Brits in Biometrics Boost as 20% Use Fingerprint Tech

Brits in Biometrics Boost as 20% Use Fingerprint Tech

Over one fifth of the UK’s smartphone users now authenticate via their fingerprint, highlighting the growing influence of biometrics in cybersecurity, according to Deloitte.

The Big Four consultancy polled 4000 British consumers to compile its sixth annual Mobile Consumer Survey, There’s no place like phone.

It found that 37 million (81%) now have access to or own a smartphone, although this growth is slowing as the UK enters the ‘peak smartphone’ era.  

While PINs and passwords (63%) are still the most popular way to authenticate via the device, nearly a quarter of respondents (21%) said they use fingerprint sensors to do so.

The report continued:

“We expect ownership of fingerprint readers to continue increasing rapidly. Many millions of people are likely to acquire a handset with a fingerprint reader over the coming year (either as a new or second-hand phone) and some people who currently have a fingerprint reader may start using it, as more apps offer this functionality.”

Fingerprint biometrics have several advantages over other forms of authentication such as voice recognition, according to Deloitte.

They’re fast, inconspicuous and aren’t subject to ambient conditions in the same way as other biometrics.

For example, voice recognition might not work in noisy places and can be a distraction to colleagues or friends, the report claimed. In a similar way, facial recognition requires the same lighting conditions as the one the original reference image was taken in or else it won’t work.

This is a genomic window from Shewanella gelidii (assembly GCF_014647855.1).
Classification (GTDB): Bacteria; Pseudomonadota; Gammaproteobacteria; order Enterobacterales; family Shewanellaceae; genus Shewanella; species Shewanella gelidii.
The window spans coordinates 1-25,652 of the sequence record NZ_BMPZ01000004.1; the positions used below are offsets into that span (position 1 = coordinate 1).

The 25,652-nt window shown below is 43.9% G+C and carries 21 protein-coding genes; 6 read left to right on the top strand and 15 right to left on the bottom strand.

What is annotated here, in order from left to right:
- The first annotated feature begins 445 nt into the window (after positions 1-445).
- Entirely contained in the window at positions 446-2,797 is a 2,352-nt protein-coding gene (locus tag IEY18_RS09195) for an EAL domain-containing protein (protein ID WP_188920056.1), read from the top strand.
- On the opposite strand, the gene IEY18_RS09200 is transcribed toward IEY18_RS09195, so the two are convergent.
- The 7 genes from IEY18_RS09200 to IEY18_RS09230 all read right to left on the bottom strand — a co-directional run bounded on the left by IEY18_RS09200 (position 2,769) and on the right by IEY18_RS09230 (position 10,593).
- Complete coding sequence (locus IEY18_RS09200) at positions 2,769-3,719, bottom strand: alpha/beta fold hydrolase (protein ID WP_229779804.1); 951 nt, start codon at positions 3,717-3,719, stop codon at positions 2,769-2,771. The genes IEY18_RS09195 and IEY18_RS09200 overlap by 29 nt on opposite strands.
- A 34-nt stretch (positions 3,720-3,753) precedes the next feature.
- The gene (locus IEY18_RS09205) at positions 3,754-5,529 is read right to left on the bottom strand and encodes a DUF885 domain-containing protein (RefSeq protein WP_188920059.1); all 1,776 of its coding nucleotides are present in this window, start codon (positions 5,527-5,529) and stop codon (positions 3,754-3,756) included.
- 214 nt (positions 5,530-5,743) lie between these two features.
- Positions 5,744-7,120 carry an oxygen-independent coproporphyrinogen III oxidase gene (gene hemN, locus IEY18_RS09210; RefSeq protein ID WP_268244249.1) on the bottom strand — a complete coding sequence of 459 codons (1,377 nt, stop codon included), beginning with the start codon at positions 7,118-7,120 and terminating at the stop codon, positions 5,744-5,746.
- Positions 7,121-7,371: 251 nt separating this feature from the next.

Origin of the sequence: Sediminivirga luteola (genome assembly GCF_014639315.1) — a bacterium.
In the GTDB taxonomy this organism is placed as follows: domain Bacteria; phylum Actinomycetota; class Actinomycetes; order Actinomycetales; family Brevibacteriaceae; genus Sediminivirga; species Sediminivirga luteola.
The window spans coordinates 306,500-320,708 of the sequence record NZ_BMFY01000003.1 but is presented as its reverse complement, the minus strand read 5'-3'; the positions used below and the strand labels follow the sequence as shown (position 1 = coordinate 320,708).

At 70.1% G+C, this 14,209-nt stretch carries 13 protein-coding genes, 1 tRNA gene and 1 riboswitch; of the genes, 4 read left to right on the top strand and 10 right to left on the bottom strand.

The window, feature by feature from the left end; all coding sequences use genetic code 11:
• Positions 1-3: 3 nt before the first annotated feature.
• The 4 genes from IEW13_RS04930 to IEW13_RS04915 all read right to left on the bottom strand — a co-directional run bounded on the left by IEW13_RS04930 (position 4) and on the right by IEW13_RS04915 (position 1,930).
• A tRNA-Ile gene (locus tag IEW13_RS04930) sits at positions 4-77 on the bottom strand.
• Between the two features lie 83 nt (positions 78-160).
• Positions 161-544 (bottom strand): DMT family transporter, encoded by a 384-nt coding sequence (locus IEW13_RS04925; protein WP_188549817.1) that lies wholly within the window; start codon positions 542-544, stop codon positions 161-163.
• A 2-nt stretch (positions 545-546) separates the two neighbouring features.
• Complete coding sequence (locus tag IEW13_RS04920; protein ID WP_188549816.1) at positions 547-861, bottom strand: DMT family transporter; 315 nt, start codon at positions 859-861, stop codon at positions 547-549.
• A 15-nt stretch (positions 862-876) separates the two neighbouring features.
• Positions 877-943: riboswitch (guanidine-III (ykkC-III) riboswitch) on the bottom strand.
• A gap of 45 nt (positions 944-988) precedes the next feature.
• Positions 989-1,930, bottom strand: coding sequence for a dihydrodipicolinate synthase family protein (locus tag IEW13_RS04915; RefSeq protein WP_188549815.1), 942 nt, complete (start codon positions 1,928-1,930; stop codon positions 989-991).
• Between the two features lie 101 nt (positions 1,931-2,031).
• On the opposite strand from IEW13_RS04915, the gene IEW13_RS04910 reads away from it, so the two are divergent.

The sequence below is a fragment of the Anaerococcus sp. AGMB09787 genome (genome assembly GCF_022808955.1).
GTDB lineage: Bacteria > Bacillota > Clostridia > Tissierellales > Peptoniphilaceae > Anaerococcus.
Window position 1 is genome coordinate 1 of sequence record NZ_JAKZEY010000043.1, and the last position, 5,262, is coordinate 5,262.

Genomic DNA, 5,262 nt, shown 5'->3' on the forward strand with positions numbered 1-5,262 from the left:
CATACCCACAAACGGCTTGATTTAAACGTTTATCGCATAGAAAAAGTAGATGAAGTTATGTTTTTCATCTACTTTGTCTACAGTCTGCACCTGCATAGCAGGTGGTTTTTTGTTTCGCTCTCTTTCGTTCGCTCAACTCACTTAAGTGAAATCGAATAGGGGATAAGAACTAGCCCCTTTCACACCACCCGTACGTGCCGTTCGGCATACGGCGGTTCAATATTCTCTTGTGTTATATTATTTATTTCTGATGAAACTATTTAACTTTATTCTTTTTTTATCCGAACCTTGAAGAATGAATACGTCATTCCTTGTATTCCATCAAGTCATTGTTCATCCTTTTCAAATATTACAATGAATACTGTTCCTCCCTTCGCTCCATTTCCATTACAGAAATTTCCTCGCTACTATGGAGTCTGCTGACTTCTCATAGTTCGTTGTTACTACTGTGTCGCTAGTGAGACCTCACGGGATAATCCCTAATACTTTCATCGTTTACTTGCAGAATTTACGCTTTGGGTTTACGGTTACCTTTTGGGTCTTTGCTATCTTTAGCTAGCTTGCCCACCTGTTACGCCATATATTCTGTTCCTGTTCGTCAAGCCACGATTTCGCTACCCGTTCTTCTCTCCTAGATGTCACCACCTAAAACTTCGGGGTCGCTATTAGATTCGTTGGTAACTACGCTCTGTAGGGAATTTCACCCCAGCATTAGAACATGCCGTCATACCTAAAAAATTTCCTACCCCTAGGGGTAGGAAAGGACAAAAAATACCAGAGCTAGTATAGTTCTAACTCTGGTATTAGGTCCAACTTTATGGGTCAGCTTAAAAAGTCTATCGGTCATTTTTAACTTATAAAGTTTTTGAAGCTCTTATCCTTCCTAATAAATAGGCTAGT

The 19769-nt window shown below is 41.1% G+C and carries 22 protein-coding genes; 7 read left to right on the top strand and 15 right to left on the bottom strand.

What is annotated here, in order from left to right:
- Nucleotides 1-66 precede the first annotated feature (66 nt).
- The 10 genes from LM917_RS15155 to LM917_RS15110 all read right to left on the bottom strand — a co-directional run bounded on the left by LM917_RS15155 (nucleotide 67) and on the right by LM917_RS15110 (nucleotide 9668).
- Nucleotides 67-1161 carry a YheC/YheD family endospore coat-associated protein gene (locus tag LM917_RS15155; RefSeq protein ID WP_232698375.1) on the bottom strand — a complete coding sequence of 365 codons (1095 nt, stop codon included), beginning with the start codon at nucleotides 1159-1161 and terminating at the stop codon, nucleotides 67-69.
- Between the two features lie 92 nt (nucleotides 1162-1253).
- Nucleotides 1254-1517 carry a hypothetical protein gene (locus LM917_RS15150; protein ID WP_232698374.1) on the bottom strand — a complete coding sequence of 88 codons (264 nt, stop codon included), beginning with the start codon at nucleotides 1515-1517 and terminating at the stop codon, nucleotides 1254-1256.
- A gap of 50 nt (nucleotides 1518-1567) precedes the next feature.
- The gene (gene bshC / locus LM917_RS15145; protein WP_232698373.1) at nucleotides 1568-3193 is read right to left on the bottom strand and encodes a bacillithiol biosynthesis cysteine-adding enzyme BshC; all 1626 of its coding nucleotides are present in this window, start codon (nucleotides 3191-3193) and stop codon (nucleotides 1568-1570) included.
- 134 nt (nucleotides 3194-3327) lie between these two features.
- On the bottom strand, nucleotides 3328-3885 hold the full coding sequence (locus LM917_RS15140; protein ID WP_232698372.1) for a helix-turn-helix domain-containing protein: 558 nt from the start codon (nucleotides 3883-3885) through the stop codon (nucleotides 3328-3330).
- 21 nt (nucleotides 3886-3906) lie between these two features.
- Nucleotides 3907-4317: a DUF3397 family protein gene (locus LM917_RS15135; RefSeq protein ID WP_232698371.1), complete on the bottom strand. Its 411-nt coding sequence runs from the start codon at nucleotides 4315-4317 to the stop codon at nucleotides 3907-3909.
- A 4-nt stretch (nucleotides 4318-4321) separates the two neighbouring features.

That’s perhaps why just 2% of respondents claimed they use these two biometrics.

The findings echo those of Callcredit Information Group’s Fraud & Risk report out last week, which found a majority of UK firms are expecting to increase their spending on biometrics in the next three years.

“There are lots of different types of biometric solutions, from established forms to new emerging technologies which can add to the complexity of what to adopt for which use case,” the firm’s fraud & ID director, John Cannon, told Infosecurity.

“A firm should ask some fundamental questions when considering biometric technology, such as considering if it delivers value in the form of convenience and security to customers without compromising one for the other.”

The robustness and usability of any biometric authentication should also be considered, he argued.

The findings chime with similar UK research from credit card giant Visa which found that trust in this form of online authentication has grown significantly over the past 12 to 24 months. 

The poll of 2000 British adults found that fingerprint scanning (88%) was seen as the most secure form of payment, although iris scanning (83%) came a close second, with facial recognition (65%) in third.

According to Visa, banks (85%), payment networks (81%), global online brands (70%), and smartphone companies (64%) are all trusted to offer these types of authentication methods.

However, not everyone is on board with biometrics just yet.

In August this year, cybersecurity consultant Jessica Barker interviewed 1000 people about their attitudes to biometrics, and found more than half (51%) said they wouldn’t use the technology, either because they don’t trust it (29%) or they don’t understand it (22%).

Source: Information Security Magazine